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Frequently Asked Questions

What is tenure?

From NYSUT United, February 18, 2011:

Tenure is about due process, not about guaranteeing jobs for life. In New York, new teachers serve a three-year probationary period, during which school officials have an obligation to evaluate those teachers' job performance. If, after three years, the local school board votes to grant a teacher tenure, it simply means the teacher is entitled to a fair hearing before a neutral third party if there are allegations of incompetence or wrongdoing. During the first three years, teachers and teaching assistants generally can be dismissed at any time for any reason.

Due process, a right enjoyed by all Americans, includes a presumption of innocence and the right to a fair hearing. Tenure is not unique to teaching. School building administrators have it, too. State and local workers, including police and firefighters, as well as private-sector union members, have due-process protections similar to tenure. And, they earn those protections in less time than teachers.

Unions don't grant tenure — administrators do. Too many school boards and superintendents attack tenure rather than hold their own managers accountable for hiring and supervising teachers and, if necessary, removing those who don't make the grade. Tenure is granted by the board of education on recommendation of the superintendent — but many schools do a poor job of evaluating and supporting teachers. That's why NYSUT's Innovation Initiative is piloting a comprehensive teacher evaluation system built by five joint labor-management teams. The model is designed to evaluate teachers comprehensively and fairly — and provide support to those who need it.

Tenure's not about protecting "bad" teachers; it's about protecting good teachers. What would happen to teachers without tenure? They could — and would — be fired for virtually any reason.

What is the Taylor Law ?

From Member Center:

Its provisions include:

  • The right of public employees to organize and bargain collectively with their employers;
  • The right to representation by employee organizations (unions) of their own choosing; The requirement that public employers (including school districts) negotiate with their employees and enter into written agreements (contracts) with their employees' chosen representatives;
  • Procedures for resolution of contract disputes (impasses);
  • Prohibition of improper labor practices by either side;
  • Creation of the Public Employment Relations Board (PERB) to administer the law; and
  • The requirement that bargaining unit members who choose not to join a union pay an agency fee, and that use of the fee for political and ideological purposes only incidentally related to bargaining to which the agency fee payer objects is subject to a rebate procedure.

While the Taylor Law grants public employees the right to collective bargaining, it denies them the right to strike. The penalties for striking are loss of pay for each day the employee is on strike, plus a fine of an additional day's pay for every day on strike and potential discipline for misconduct.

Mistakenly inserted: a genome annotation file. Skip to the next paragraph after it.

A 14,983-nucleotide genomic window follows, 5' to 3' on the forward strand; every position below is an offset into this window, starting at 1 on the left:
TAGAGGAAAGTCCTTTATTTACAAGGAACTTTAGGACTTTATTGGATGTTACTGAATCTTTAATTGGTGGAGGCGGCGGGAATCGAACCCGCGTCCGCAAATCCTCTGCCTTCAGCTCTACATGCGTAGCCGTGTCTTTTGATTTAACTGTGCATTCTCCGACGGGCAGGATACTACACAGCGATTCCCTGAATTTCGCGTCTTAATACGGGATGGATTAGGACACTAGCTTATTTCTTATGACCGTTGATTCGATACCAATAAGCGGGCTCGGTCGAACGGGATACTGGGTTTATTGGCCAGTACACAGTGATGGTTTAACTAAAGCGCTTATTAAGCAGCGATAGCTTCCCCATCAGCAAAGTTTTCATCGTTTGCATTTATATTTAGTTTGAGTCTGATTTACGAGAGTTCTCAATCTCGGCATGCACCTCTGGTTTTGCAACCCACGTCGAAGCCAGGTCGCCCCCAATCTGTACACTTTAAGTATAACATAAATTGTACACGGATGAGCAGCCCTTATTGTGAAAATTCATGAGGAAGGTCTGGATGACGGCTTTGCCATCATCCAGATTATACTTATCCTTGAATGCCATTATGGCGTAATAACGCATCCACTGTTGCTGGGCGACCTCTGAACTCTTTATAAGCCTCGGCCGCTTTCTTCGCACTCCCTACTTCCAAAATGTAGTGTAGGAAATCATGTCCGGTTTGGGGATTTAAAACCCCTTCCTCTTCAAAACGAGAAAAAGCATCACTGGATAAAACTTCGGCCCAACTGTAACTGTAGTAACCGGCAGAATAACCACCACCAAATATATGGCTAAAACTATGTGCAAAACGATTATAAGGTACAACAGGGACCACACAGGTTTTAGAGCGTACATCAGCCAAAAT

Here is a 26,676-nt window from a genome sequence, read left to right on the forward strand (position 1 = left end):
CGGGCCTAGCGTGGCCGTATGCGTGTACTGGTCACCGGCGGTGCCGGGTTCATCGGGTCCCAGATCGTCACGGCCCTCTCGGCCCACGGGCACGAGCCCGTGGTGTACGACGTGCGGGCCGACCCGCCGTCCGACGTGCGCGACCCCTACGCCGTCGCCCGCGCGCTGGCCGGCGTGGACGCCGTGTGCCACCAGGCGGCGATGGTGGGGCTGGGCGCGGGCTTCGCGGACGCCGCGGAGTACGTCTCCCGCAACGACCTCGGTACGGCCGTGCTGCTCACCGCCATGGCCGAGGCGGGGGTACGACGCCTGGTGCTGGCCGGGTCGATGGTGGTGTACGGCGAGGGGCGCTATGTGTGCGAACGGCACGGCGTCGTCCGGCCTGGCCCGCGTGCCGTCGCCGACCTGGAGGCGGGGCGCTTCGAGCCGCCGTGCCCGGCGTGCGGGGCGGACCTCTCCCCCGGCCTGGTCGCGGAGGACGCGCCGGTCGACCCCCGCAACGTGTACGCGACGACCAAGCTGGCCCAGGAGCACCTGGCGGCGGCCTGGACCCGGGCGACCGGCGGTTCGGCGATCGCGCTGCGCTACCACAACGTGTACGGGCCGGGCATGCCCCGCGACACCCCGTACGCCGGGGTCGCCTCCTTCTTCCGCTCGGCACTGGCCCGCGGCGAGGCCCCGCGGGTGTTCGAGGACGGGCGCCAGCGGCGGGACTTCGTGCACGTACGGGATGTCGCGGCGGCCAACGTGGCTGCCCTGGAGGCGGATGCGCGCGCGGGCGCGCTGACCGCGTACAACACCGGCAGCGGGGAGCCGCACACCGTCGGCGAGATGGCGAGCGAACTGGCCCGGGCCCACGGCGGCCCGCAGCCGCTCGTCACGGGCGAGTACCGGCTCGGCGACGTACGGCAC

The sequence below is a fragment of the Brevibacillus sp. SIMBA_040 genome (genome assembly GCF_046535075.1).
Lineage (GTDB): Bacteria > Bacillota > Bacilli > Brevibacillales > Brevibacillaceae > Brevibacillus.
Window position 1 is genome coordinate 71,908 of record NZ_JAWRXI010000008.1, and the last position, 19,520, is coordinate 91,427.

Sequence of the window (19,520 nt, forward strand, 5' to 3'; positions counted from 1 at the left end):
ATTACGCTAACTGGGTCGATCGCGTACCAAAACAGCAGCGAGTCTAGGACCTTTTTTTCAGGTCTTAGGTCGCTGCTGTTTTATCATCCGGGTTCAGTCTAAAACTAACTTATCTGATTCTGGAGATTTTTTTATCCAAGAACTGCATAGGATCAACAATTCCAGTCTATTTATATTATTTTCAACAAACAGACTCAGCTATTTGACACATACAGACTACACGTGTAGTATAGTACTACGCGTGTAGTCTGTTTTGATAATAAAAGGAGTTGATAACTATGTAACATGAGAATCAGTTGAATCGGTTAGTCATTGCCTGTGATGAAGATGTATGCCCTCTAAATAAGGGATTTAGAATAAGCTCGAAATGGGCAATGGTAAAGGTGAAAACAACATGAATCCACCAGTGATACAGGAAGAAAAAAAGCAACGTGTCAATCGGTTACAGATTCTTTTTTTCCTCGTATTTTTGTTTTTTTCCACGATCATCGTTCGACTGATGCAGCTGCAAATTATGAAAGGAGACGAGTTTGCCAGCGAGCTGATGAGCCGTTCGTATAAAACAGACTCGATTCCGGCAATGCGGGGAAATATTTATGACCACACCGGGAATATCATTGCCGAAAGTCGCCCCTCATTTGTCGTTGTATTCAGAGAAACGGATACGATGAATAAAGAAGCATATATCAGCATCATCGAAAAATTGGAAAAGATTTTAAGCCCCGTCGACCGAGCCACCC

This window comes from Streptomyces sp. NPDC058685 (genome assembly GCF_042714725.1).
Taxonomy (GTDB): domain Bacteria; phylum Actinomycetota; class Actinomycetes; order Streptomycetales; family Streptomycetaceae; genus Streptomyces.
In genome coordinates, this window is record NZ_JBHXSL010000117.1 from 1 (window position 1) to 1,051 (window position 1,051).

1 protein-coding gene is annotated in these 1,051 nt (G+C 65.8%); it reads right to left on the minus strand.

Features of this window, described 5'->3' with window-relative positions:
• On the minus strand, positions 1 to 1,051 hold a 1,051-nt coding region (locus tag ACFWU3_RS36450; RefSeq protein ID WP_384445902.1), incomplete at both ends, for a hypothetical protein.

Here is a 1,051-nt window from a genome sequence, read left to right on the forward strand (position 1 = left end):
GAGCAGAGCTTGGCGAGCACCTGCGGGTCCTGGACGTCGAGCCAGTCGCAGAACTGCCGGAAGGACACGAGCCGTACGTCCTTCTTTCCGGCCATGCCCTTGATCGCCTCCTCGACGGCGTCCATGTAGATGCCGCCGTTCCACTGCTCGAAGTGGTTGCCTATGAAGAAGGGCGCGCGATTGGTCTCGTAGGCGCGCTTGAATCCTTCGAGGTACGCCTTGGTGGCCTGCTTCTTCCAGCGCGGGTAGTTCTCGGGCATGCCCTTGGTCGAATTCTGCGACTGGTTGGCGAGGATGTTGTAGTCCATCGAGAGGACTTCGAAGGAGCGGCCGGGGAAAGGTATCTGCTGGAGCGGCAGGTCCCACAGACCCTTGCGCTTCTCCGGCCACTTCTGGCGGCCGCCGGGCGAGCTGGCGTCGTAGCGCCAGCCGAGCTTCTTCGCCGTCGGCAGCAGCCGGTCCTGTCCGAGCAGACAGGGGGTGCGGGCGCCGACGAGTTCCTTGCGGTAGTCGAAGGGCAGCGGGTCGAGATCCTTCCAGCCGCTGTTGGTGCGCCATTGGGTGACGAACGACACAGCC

What is the Triborough Amendment?

From NYSUT United, February 18, 2011:

In its 1972 Triborough Bridge & Tunnel Authority decision, the Public Employee Relations Board (PERB) interpreted the Taylor Law to prohibit employers from changing terms and conditions of employment while a successor agreement was being negotiated. This principle became known as the Triborough Doctrine.

The doctrine, however, did not protect all contract provisions, only those dealing with mandatory subjects of bargaining, such as salary and hours. Salary schedules and increments were excluded. Further, when a contract expired, public employers were free to alter contract provisions that dealt with permissive subjects of bargaining, such as retiree benefits, class size and staffing levels, among others.

Binding arbitration provisions also lapsed when the contract expired. This meant that once the contract expired, the union was still powerless to strike, but the employer could diminish or discontinue important contract benefits at will.

To address this imbalance, the legislature in 1982 enacted the Triborough Amendment, which had strong support from labor and management. The governor's office, in fact, issued a supporting memo, noting the amendment would guarantee that labor and management came to the table as equals.

The amendment expanded the Triborough Doctrine by making it an improper practice for an employer "to refuse to continue all the terms of an expired agreement until a new agreement is negotiated," unless the union violated the no-strike provision. This meant that all provisions of the contract, except those specifically intended by the parties to sunset on a certain date, would continue until a successor agreement was negotiated — unless, of course, the union engaged in a strike.

 It's not hard to imagine teachers being dismissed because they failed the daughter of an influential businessman or because the school board president's nephew needed a job.

In these fiscally troubled times, what would stop a school board from replacing a veteran teacher at the top of the pay scale with a first-year teacher — simply to save money?

Tenure is the first line of defense against attacks on academic freedom. Teachers can engage their students in a free exchange of ideas only if they are protected from arbitrary dismissal for doing so. Tenure prevents school boards from arbitrarily dismissing teachers for holding political, religious or social views with which they disagree.

It protects academic freedom the way the First Amendment protects freedom of the press.

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